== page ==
- What is Norway going to do with this shelf?
- It will clearly be a significant political gain for Norway, if the outer border were to be set so far north. I think this could be a good starting point for the oil companies, when we see how eager they are in the Barents Sea and the Arctic. But this will take time anyway, Engen emphasizes, and continues:
- If the area is to be interesting for oil activities, the sediment layer must usually be 4.000 meters thick. In thinner layers, the oil is unlikely to be "mature", ie there has not been high enough pressure and high enough temperature to convert dead plant and animal remains into oil and gas. This means that in the area in question, it will probably not be relevant to drill for oil other than in the vicinity of shallower water, where the sediment layer can have such a thickness. If Norway then gets a legal outer border for its continental shelf further north, it will have large areas within this to look in, says Engen.
- We are approaching the North Pole. Isn't it just ice cream up there?
- These areas are frozen for large parts of the year, both pack ice and drift ice. We are talking about an outer limit between 200 and 350 nautical miles north of Svalbard, ie between 370 and 650 kilometers. But the distance from Svalbard to the North Pole is 1100 kilometers, so there is still a long way to go, according to Engen.
Tug of War
The question of whether the 38 other signatory states of the Svalbard Treaty should have any rights on the archipelago's continental shelf is thus an unanswered question. A question that may be raised in connection with the processing of Norway's requirements in the CLCS, or on the day when it will be relevant to open these marine areas for petroleum extraction. The treatment in CLCS is not expected to be completed until 2009.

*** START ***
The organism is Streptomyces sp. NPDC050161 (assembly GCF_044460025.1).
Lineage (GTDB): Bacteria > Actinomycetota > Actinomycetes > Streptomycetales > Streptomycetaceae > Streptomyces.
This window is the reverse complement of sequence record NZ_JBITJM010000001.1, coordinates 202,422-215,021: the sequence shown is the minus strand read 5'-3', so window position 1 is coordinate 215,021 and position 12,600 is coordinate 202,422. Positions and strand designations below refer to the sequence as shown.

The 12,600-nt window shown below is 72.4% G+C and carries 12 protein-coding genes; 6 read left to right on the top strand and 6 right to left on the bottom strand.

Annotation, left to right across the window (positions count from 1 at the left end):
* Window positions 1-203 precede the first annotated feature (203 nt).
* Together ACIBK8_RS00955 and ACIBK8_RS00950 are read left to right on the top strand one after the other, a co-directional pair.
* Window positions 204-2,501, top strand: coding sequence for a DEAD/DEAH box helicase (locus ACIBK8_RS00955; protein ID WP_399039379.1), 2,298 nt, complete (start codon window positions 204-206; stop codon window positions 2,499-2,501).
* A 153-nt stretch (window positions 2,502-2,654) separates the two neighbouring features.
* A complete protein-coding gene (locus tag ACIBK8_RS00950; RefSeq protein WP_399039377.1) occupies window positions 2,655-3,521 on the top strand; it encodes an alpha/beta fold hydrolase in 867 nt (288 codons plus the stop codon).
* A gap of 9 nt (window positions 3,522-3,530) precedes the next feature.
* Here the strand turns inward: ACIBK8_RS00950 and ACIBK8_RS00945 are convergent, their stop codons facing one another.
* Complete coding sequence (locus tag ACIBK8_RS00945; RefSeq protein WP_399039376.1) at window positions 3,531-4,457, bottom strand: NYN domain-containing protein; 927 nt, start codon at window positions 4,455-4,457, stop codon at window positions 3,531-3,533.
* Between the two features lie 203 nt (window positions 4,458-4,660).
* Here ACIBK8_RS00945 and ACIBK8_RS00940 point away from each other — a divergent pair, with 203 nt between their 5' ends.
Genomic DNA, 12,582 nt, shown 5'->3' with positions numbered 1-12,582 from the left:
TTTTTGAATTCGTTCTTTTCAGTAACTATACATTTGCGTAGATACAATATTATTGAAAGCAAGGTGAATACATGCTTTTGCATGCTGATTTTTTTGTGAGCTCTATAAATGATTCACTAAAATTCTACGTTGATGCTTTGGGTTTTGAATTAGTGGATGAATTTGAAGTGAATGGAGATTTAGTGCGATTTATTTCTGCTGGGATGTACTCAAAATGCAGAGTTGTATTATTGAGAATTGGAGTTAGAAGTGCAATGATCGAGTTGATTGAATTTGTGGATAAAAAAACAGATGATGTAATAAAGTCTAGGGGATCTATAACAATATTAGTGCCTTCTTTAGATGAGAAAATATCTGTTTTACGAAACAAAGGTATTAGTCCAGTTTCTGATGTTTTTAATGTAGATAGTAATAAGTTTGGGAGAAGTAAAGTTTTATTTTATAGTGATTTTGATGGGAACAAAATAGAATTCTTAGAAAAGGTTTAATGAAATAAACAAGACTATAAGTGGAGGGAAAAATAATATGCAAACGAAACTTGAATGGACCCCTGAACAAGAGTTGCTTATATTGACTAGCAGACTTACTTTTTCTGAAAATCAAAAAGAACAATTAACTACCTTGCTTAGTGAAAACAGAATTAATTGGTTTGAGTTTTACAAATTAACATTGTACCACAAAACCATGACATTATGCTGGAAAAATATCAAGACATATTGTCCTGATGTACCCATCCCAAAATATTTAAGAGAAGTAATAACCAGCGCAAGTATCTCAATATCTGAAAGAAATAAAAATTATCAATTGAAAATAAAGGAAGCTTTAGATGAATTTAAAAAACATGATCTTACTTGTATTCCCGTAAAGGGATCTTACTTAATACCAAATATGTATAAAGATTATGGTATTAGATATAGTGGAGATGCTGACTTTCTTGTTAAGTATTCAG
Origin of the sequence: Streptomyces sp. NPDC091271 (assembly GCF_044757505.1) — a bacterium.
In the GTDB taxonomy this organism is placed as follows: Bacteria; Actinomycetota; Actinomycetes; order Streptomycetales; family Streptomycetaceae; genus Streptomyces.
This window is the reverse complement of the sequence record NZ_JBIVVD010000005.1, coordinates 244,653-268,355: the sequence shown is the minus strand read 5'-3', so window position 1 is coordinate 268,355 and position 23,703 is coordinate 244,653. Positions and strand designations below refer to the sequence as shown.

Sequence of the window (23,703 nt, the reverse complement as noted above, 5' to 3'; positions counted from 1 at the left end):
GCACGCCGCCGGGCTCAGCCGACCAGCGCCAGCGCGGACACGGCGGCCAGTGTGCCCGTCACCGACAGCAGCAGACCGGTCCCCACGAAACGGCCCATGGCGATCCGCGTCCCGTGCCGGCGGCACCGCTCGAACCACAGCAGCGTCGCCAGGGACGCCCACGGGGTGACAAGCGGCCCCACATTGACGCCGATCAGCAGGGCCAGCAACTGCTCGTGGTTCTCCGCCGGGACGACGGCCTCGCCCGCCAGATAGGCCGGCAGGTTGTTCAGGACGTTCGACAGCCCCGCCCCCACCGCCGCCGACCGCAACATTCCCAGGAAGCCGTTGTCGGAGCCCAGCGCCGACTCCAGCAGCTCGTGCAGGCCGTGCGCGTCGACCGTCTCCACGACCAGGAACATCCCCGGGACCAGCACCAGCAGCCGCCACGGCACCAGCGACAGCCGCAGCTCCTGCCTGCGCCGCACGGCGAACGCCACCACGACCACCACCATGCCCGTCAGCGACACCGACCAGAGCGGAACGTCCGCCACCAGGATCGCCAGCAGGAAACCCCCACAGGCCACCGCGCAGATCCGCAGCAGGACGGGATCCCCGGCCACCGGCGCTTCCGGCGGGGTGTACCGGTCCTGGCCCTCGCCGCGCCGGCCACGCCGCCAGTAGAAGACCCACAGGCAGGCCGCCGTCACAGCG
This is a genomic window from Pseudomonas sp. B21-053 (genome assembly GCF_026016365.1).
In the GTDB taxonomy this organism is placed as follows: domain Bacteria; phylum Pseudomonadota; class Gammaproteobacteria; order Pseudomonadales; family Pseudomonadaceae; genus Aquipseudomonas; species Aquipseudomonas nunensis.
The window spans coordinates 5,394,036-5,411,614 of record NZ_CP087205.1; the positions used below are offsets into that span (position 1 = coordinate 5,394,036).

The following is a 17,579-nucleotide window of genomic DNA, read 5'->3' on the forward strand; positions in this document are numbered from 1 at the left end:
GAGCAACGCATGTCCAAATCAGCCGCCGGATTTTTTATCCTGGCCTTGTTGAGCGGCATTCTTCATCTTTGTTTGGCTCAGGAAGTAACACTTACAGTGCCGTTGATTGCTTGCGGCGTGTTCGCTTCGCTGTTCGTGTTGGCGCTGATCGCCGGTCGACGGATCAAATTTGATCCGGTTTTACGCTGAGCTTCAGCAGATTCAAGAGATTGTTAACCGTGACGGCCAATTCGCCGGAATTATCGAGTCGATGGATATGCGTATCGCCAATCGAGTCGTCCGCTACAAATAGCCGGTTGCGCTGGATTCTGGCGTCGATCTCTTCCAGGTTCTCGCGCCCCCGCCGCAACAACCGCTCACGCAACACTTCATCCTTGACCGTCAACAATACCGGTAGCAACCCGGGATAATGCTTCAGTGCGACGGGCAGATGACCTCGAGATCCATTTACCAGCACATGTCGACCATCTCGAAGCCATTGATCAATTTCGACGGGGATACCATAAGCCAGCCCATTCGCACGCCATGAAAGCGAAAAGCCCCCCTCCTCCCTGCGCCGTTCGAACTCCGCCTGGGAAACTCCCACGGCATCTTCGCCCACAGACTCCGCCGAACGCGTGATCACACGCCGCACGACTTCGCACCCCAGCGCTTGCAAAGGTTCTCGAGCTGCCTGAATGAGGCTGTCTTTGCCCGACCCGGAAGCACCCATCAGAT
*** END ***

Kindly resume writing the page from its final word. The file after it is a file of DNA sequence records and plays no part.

Whether countries such as the Dominican Republic or Afghanistan will require their share of the cake, that is, the right to participate in resource utilization, the question will have to be clarified in between. Neither of the two mentioned countries is currently represented in the SLCS, however, it is both Norway and Russia.
- It is an unsolved problem, if other signatory states should sometime in the future want access to oil from a future economic zone around Svalbard. Then I will believe Norway chooses the line of negotiation with affected parties, rather than taking the case to court in The Hague, Professor Willy Østreng told Ny Tid a couple of weeks ago.
It has been pointed out, inter alia, by Professor Geir Ulfstein, that an extension of the treaty from territorial waters to the continental shelf is not unnatural. The same has happened with all other coastal states' regimes at sea. But the question will eventually have to be a tug of war between the signatories, if there are resources worth fighting for.